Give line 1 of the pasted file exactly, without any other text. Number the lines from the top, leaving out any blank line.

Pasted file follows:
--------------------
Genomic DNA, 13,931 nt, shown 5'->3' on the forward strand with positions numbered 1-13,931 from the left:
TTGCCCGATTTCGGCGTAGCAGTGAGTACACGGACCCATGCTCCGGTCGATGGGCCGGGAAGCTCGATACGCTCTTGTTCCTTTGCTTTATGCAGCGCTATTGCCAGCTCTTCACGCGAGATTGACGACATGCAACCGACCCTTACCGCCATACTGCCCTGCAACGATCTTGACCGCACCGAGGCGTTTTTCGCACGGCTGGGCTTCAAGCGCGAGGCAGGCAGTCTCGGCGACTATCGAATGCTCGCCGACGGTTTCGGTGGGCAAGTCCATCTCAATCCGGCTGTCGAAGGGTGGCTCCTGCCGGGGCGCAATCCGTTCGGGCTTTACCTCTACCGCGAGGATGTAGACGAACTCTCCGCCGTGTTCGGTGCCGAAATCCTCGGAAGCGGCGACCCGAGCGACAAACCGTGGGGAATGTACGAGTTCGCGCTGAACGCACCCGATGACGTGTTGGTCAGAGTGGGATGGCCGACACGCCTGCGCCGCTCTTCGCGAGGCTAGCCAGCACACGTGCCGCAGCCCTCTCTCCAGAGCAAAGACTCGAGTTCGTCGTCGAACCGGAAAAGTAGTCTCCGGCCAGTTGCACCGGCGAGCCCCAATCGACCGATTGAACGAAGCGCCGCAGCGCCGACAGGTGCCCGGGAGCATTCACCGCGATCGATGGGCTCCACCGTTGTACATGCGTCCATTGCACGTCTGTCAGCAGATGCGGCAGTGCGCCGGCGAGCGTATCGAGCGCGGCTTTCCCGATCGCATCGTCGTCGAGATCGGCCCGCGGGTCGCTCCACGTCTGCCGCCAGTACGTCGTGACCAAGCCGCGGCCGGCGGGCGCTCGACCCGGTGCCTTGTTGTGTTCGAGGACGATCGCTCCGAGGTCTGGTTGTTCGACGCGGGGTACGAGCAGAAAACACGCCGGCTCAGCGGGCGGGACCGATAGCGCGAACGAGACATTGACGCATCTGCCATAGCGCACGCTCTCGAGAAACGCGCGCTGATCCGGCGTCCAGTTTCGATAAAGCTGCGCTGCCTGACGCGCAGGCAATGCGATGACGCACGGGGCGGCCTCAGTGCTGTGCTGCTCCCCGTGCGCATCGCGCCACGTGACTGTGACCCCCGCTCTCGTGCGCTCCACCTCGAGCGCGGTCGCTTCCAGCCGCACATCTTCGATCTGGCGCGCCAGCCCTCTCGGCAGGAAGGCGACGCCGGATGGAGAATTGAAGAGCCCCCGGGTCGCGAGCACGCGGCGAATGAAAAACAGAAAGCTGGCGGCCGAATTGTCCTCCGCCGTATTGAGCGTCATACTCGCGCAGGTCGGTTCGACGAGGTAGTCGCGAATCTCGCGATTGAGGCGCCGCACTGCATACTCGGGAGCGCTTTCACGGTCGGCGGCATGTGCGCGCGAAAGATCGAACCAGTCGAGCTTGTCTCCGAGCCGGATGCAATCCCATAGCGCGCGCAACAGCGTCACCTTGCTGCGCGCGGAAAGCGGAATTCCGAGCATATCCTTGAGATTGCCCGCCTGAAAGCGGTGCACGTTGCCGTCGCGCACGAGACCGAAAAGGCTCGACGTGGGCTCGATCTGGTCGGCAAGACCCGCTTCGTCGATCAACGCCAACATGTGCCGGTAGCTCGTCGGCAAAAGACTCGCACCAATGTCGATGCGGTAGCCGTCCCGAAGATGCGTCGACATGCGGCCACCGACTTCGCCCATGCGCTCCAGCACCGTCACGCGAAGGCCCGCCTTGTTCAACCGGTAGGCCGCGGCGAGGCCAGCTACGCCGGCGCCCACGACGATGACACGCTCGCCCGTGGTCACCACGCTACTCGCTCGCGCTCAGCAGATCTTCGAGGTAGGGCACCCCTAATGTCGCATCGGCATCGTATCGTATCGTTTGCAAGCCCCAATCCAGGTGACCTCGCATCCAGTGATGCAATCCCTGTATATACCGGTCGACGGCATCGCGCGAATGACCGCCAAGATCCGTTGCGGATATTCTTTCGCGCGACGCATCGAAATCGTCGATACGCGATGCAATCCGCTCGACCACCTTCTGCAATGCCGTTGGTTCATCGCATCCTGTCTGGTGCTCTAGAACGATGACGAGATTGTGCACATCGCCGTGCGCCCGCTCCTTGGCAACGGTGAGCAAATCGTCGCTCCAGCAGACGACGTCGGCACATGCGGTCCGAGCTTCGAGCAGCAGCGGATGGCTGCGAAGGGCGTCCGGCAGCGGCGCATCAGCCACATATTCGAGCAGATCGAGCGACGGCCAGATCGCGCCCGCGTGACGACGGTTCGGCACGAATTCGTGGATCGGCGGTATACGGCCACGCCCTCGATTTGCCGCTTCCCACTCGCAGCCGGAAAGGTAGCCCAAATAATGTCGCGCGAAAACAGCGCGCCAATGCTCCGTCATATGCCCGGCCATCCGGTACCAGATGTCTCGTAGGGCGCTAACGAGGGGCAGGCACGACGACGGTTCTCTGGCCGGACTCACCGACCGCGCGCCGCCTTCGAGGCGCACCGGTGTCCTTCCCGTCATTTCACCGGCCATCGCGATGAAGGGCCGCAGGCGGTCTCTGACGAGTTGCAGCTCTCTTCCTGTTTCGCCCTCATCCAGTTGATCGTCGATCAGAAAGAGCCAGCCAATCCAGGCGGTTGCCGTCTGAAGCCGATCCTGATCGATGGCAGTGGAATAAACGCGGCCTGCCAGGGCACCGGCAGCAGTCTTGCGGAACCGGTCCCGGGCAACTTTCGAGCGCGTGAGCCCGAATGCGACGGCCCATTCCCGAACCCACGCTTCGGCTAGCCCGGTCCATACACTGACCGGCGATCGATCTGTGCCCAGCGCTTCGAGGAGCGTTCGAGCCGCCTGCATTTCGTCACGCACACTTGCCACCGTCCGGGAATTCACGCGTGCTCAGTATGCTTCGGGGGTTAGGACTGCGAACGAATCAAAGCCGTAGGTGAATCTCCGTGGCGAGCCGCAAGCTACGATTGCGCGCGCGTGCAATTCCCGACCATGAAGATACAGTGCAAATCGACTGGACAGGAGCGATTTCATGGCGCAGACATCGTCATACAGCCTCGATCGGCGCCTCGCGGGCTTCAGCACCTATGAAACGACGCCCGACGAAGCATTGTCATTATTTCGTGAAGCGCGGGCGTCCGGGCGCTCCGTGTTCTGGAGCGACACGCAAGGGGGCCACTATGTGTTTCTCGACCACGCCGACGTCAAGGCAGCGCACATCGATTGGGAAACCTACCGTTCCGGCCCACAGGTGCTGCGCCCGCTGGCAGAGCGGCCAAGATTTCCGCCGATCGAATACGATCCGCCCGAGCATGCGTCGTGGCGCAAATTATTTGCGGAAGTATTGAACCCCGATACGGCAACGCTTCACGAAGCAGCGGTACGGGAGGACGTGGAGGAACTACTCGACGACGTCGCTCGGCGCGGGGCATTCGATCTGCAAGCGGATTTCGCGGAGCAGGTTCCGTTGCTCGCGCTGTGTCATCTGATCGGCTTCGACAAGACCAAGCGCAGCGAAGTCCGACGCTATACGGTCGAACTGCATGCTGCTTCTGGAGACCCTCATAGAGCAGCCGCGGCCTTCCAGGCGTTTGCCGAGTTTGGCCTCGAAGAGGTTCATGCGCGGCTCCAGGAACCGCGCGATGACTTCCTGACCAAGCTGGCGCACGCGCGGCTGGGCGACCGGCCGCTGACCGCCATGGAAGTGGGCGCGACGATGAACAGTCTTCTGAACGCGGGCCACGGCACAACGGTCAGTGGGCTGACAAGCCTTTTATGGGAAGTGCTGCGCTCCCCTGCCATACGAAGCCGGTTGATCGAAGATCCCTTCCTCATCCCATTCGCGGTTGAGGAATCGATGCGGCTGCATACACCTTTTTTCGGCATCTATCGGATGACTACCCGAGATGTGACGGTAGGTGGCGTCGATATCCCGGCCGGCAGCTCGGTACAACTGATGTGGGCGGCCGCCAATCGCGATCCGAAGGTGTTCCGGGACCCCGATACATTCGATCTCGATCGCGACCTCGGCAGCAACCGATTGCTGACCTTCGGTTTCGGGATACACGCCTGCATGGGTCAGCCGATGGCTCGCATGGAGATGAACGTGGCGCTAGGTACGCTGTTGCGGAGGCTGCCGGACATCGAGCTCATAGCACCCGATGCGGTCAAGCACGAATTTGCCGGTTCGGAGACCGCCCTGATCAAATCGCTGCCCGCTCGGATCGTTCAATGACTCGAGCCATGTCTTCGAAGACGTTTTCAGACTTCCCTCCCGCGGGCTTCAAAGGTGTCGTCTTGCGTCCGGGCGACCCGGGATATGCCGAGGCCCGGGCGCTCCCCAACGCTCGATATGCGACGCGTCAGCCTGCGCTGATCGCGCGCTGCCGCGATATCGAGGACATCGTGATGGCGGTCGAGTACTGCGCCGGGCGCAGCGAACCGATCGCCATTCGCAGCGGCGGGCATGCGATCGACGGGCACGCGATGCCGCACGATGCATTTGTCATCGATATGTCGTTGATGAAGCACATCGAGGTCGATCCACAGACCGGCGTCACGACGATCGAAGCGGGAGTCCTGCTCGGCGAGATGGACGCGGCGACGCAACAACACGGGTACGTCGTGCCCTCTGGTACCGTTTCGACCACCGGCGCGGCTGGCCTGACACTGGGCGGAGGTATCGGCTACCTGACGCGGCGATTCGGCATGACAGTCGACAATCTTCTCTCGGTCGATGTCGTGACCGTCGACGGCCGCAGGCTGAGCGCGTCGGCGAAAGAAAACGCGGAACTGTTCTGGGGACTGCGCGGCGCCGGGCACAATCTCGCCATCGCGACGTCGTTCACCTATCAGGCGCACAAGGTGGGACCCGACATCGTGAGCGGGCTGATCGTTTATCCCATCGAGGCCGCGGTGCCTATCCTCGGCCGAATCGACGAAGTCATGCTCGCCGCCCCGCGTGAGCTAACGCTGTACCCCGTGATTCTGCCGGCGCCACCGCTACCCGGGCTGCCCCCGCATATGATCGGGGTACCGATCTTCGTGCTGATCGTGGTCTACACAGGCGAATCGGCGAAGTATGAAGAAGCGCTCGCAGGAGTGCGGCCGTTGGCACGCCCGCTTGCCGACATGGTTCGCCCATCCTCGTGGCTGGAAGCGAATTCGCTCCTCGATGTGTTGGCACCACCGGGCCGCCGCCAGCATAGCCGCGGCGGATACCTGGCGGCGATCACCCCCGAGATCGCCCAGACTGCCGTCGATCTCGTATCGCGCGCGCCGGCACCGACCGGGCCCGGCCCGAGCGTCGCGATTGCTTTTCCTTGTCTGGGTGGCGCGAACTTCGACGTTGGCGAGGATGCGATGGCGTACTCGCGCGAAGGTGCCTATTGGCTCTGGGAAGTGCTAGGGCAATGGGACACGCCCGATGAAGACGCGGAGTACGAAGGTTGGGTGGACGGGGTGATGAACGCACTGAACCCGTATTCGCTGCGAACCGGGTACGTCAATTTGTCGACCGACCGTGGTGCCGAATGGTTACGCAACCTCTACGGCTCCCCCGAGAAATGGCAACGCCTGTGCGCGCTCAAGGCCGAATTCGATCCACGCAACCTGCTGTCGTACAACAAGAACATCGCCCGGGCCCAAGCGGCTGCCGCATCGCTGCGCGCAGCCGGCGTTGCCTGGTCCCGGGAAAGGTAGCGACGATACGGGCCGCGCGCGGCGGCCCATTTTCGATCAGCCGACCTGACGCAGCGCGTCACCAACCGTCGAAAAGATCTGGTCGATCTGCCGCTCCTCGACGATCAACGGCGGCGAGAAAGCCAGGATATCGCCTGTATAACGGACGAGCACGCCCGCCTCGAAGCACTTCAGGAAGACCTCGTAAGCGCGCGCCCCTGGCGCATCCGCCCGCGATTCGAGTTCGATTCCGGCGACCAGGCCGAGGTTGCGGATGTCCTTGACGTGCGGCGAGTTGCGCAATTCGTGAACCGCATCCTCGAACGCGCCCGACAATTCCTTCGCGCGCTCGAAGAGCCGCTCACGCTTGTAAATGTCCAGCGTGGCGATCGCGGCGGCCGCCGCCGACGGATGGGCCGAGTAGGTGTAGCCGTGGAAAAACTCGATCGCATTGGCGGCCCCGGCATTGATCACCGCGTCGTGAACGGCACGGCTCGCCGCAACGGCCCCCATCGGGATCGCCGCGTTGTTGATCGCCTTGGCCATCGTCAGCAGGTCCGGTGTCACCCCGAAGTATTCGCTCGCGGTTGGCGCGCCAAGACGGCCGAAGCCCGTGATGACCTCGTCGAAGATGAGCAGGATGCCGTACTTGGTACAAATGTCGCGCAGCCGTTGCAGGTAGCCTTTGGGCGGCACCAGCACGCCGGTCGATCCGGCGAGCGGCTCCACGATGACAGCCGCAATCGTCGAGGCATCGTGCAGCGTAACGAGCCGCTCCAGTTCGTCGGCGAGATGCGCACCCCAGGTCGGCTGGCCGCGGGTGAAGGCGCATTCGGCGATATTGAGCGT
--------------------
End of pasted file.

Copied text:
Genomic DNA, 13,931 nt, shown 5'->3' on the forward strand with positions numbered 1-13,931 from the left: